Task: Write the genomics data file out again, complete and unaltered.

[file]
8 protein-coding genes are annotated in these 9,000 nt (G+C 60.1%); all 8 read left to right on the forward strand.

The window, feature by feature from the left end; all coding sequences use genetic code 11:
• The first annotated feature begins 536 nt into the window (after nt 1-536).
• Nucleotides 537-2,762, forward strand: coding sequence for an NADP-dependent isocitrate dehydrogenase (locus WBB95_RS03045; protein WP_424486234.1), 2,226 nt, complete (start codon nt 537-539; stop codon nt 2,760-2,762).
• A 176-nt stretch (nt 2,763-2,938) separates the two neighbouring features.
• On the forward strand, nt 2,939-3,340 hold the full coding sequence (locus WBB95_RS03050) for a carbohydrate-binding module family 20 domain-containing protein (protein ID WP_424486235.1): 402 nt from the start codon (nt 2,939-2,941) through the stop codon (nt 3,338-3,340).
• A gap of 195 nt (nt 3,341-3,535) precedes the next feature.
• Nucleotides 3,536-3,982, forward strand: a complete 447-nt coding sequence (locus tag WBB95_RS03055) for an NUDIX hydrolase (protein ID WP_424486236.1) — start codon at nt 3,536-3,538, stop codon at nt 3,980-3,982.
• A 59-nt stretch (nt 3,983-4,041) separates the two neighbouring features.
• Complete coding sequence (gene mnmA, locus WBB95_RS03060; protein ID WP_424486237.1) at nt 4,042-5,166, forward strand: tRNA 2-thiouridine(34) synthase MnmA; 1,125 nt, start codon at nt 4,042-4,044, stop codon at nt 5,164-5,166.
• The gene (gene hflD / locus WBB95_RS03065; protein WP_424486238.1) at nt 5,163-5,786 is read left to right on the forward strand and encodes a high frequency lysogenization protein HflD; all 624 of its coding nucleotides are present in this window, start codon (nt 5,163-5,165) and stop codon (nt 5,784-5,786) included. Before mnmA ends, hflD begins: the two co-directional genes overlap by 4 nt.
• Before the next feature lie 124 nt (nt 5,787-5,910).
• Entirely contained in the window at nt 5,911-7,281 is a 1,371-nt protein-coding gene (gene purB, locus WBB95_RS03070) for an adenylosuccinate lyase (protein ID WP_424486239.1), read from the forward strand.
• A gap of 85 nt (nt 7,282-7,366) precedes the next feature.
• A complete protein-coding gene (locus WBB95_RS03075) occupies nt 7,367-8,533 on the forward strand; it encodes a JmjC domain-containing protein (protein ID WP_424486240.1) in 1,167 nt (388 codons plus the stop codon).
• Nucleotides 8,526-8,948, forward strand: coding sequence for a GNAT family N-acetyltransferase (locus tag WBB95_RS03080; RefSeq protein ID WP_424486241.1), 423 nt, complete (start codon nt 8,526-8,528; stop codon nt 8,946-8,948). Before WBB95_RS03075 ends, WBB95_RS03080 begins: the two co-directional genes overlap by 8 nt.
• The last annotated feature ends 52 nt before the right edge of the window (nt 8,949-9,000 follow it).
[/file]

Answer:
8 protein-coding genes are annotated in these 9,000 nt (G+C 60.1%); all 8 read left to right on the forward strand.

The window, feature by feature from the left end; all coding sequences use genetic code 11:
• The first annotated feature begins 536 nt into the window (after nt 1-536).
• Nucleotides 537-2,762, forward strand: coding sequence for an NADP-dependent isocitrate dehydrogenase (locus WBB95_RS03045; protein WP_424486234.1), 2,226 nt, complete (start codon nt 537-539; stop codon nt 2,760-2,762).
• A 176-nt stretch (nt 2,763-2,938) separates the two neighbouring features.
• On the forward strand, nt 2,939-3,340 hold the full coding sequence (locus WBB95_RS03050) for a carbohydrate-binding module family 20 domain-containing protein (protein ID WP_424486235.1): 402 nt from the start codon (nt 2,939-2,941) through the stop codon (nt 3,338-3,340).
• A gap of 195 nt (nt 3,341-3,535) precedes the next feature.
• Nucleotides 3,536-3,982, forward strand: a complete 447-nt coding sequence (locus tag WBB95_RS03055) for an NUDIX hydrolase (protein ID WP_424486236.1) — start codon at nt 3,536-3,538, stop codon at nt 3,980-3,982.
• A 59-nt stretch (nt 3,983-4,041) separates the two neighbouring features.
• Complete coding sequence (gene mnmA, locus WBB95_RS03060; protein ID WP_424486237.1) at nt 4,042-5,166, forward strand: tRNA 2-thiouridine(34) synthase MnmA; 1,125 nt, start codon at nt 4,042-4,044, stop codon at nt 5,164-5,166.
• The gene (gene hflD / locus WBB95_RS03065; protein WP_424486238.1) at nt 5,163-5,786 is read left to right on the forward strand and encodes a high frequency lysogenization protein HflD; all 624 of its coding nucleotides are present in this window, start codon (nt 5,163-5,165) and stop codon (nt 5,784-5,786) included. Before mnmA ends, hflD begins: the two co-directional genes overlap by 4 nt.
• Before the next feature lie 124 nt (nt 5,787-5,910).
• Entirely contained in the window at nt 5,911-7,281 is a 1,371-nt protein-coding gene (gene purB, locus WBB95_RS03070) for an adenylosuccinate lyase (protein ID WP_424486239.1), read from the forward strand.
• A gap of 85 nt (nt 7,282-7,366) precedes the next feature.
• A complete protein-coding gene (locus WBB95_RS03075) occupies nt 7,367-8,533 on the forward strand; it encodes a JmjC domain-containing protein (protein ID WP_424486240.1) in 1,167 nt (388 codons plus the stop codon).
• Nucleotides 8,526-8,948, forward strand: coding sequence for a GNAT family N-acetyltransferase (locus tag WBB95_RS03080; RefSeq protein ID WP_424486241.1), 423 nt, complete (start codon nt 8,526-8,528; stop codon nt 8,946-8,948). Before WBB95_RS03075 ends, WBB95_RS03080 begins: the two co-directional genes overlap by 8 nt.
• The last annotated feature ends 52 nt before the right edge of the window (nt 8,949-9,000 follow it).